Thanks for your comment.
For some reason your statement about get out and stay out made me think of Warren Buffet’s method of delegating to the CEO’s of his companies. He says to run it like they own it and don’t contact him more than once a year.
I suppose that hasn’t much to do with today’s topic but I’m talking too much today.. 😉
Great post! As a Sales/Marketing guy I have long taught, “everything you need to understand (to win the day) is locked inside the prospect.. it’s not your pitch(!) its unlocking his/her needs so you understand HOW & WHERE to pitch, they must talk, not us!”
You’ve powerfully captured the leadership shift from us to others. Thank you.
I have so learned the gift of gap or not. It’s a work in progress because I like to empower people but sometimes it’s easy to go overboard. Give just enough and then listen, listen, listen.
Thanks for the reminder that we’re on a journey. When I think of how I’ve over-talked it can be discouraging. I’m not where I want to be but I’m not where I was, either. Progress is encouraging.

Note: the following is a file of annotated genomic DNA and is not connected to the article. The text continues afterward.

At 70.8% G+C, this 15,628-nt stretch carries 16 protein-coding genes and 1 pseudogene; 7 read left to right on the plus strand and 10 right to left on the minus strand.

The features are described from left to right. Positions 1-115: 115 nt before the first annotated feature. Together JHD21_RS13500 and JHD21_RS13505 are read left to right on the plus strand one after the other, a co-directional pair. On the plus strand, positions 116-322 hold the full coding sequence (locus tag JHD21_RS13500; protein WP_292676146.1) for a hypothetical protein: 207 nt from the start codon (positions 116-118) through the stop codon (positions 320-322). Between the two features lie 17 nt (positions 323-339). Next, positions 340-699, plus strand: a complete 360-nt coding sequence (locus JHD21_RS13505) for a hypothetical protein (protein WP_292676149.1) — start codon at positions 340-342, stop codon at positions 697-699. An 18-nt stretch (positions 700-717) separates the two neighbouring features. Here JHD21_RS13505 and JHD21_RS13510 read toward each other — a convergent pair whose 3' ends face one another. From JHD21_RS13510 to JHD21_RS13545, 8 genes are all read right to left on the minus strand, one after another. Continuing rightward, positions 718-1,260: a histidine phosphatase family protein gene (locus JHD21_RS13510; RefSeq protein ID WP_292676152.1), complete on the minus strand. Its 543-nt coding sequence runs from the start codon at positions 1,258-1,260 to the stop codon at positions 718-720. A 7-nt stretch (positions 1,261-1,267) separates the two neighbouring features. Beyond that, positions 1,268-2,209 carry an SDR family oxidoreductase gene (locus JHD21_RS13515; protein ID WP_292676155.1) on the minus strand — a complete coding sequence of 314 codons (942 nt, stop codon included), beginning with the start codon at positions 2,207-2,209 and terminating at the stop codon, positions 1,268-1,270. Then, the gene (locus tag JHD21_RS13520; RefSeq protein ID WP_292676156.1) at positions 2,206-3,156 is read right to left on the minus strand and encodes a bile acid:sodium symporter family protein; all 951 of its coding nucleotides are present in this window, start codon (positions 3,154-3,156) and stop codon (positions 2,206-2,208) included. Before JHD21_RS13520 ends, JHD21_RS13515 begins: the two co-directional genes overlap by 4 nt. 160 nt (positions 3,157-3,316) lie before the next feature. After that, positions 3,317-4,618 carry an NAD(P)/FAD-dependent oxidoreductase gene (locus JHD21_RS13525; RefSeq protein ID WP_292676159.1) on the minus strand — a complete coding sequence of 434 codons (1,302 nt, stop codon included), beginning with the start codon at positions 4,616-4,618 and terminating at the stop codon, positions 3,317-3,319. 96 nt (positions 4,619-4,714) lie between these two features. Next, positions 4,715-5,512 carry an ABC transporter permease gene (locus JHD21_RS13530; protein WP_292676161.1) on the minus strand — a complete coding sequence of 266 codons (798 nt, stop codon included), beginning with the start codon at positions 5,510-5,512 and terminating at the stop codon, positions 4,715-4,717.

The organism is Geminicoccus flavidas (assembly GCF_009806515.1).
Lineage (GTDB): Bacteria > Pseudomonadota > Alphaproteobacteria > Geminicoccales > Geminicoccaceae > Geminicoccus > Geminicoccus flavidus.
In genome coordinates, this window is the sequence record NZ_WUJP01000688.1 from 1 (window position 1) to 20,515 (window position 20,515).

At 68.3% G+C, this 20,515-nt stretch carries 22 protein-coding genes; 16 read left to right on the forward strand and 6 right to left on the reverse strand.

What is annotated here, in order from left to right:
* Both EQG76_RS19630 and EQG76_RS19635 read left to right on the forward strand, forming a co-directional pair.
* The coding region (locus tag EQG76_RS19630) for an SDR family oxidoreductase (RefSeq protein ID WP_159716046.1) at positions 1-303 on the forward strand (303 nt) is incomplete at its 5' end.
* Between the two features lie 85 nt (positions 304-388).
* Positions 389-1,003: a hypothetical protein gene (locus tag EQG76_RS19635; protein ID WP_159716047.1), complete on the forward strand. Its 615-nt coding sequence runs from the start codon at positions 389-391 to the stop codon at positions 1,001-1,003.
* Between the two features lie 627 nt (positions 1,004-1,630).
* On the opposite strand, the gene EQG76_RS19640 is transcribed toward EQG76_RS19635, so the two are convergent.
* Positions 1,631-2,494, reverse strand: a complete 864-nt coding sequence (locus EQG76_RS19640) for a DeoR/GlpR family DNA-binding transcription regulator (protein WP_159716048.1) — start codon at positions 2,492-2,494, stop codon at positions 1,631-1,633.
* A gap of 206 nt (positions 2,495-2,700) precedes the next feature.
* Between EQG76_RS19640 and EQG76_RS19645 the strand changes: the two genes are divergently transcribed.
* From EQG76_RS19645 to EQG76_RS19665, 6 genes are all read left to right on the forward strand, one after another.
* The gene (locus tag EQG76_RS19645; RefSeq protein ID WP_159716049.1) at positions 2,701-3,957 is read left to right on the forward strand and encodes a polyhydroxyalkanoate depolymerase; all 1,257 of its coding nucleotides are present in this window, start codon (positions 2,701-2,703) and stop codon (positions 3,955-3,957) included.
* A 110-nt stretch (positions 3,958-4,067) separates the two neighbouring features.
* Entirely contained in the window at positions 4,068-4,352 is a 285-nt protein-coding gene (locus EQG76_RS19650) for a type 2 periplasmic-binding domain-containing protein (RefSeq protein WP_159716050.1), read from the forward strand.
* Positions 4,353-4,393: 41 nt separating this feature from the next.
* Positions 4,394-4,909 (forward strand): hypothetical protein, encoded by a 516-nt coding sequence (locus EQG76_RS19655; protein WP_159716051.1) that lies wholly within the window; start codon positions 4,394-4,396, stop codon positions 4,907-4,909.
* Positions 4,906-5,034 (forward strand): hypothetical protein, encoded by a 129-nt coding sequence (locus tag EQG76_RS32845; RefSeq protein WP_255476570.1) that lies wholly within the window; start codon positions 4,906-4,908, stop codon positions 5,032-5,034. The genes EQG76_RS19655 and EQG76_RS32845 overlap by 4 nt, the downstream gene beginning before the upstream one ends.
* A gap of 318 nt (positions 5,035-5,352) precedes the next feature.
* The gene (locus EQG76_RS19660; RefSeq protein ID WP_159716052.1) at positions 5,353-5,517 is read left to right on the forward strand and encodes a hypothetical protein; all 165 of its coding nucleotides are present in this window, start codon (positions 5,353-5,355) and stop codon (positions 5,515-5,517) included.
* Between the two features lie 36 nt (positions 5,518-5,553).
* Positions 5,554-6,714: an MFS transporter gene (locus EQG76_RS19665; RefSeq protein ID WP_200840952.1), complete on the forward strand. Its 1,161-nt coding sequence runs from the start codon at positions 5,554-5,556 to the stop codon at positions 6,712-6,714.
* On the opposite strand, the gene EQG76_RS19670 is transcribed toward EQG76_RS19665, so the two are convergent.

Excellent post, Dan! I would add that these tips could fall into written communication, too. When a short sentence would answer the question, why use a paragraph? Unless one is writing a school paper that needs a specific number of words or pages, brevity is key to communication. Get to the point and move on!
Setting a limit of 300 words makes me delete a lot of “great” stuff. 🙂
I smiled thinking about the school papers I padded with extra words.
Reblogged this on Red Toenails and commented:
To talk or not to talk…
If I may jump in here and interject… interrupting is a related habit to watch out for. lol
This isn’t just a problem in leadership. As a consultant, I have to show I am knowledgeable without letting passion take over the conversation. Glad I’m not the only one not-so-silently suffering from this affliction.
The issue of being knowledgeable is important to this conversation. Too much silence we look dumb.
Thank you for bringing this to the table.
Hope more leaders read this! Thanks, Dan.
Best advice I ever got was. Whatever it is, you can say it with 25% less than what you think.
I like it. 25% may be a bit low… I wouldn’t be surprised if 50% is attainable.